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Finishing - Tung Oil

I have a couple of questions regarding varnishes:

Can anyone name some varnishes that contain tung oil so I can see what is available to me locally?

Is there such a thing as a urethane or polyurethane that contains tung or is it only non-poly spar varnishes that contain tung oil?  (Mike Mihalas)

    Check out Formby's Tung Oil Finish  (Adam Vigil)

    General Finishes has been making what they advertise as a tung oil/urethane finish brand named  "ARM-R-SEAL".  It's available in gloss if you look for it.  (Jim Uzterath)

    ACE hardware sells a tung oil based spar varnish that has worked very well for me over the years. It took me a long time to get any of the makers to reveal what they used as an oil base so I was very happy when I could know for certain that I would not be mixing my oils.  (Rick Taupier)

      I, too, have had some success with the ACE brand spar varnish, but found a strong tendency for the varnish to pull towards the corners of the hexagon when removing the rod from the dip tube.  Have you encountered that difficulty, and if so, have you managed to overcome it?  I really like the dark tint of the varnish, and the way it polishes easily, but the above mentioned problem has prompted me to seek something else for my final finish.  (Harry Boyd)

    Tung Oil Varnish.  Waterlox, Man-O-War, and in my opinion the best,  Pratt & Lambert #61.  (Marty DeSapio)

    Is there a good reason for not "mixing oils?"  I had not heard that mixing tung and linseed (for instance) would create a problem.  They have somewhat different properties, to be sure, but are they in any way incompatible?  Or is it just a preference thing that you are speaking of?  (Bill Harms)

    Waterlox finishes.  You can buy the stuff right from their web page.  (Brian Creek)


This is embarrassing, but I have gotten myself into a sticky situation -- literally and figuratively. I was experimenting with Tung oil and liked it so much that I finished several blanks with it. Now, what varnish should I use on the wraps? Did some test wraps with Varmor R-10 over 10 well dried coats of Tung Oil, and the R-10 does not seem to be sticking to anything, and it is clearly not drying properly. This probably falls under the category of "what did you think was going to happen" but I am at a loss as to what wrap varnish would be appropriate for this type of finish.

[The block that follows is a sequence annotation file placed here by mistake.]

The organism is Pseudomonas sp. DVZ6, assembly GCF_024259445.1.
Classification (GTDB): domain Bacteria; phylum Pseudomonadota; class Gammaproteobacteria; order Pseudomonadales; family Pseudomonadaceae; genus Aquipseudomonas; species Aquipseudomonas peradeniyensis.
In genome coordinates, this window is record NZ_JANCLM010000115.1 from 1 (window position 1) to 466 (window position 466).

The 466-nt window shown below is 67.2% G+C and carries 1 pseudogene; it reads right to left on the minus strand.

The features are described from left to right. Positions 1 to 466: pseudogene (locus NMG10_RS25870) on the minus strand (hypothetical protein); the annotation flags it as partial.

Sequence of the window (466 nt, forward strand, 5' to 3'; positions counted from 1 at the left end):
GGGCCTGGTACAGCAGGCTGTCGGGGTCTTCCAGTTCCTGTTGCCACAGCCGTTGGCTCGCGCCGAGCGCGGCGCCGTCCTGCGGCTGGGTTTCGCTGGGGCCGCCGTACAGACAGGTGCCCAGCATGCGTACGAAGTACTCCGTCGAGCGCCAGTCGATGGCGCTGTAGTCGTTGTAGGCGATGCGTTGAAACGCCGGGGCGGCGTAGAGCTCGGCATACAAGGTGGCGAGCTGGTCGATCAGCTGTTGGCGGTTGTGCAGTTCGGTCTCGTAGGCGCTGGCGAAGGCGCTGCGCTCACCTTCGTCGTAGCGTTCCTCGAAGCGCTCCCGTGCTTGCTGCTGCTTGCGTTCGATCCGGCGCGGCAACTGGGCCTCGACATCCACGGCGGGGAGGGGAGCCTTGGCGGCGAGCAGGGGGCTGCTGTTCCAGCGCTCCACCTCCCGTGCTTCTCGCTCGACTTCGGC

I am open to suggestions. Very open.  (Jeff Schaeffer)

    Shellac 3 coats

    1st 1/4 shellac 3/4 thinner 10 minutes dry

    2nd 1/2 shellac 1/2 thinner 3 hours dry

    3rd full shellac  - 12 hours dry (Rex Tutor)

    You are in a bind. I would try wiping the rod down real well with denatured alcohol. If the varnish balls up I would do it again and finally sand it down a bit. Then varnish. I have a friend that finishes all of his rods in pure tung oil. He wipes it on and lets it soak for awhile the wipes it off and let's it dry. He steelwools between coats and does it three times. I forget how long he rests between coats. Take your time, take a break, slow down and you will have a more harmonious outcome, and remember that the ox is slow but the earth is patient ;>)  (Timothy Troester)

      Oh! the wraps! I guess my joke doesn't apply then. gee, in my experience if varnish doesn't dry in hours it dries in days. Hopefully someone will have a secret tidbit. let me know what you do. I cut my varnish for wraps about 20 to 25% with mineral spirits. I have had rods not dry but yet to have the problem with wraps. I have this to look forward to I suppose. (Timothy Troester)

        100% raw tung oil won't ever dry without you rub it in hard and generate enough heat to cause it to change physically.  Maybe you could cook it on in an oven.  You might try going over it lightly with spar containing  driers.  Otherwise, wipe it down with mineral spirits and try something else.  (Brian Creek)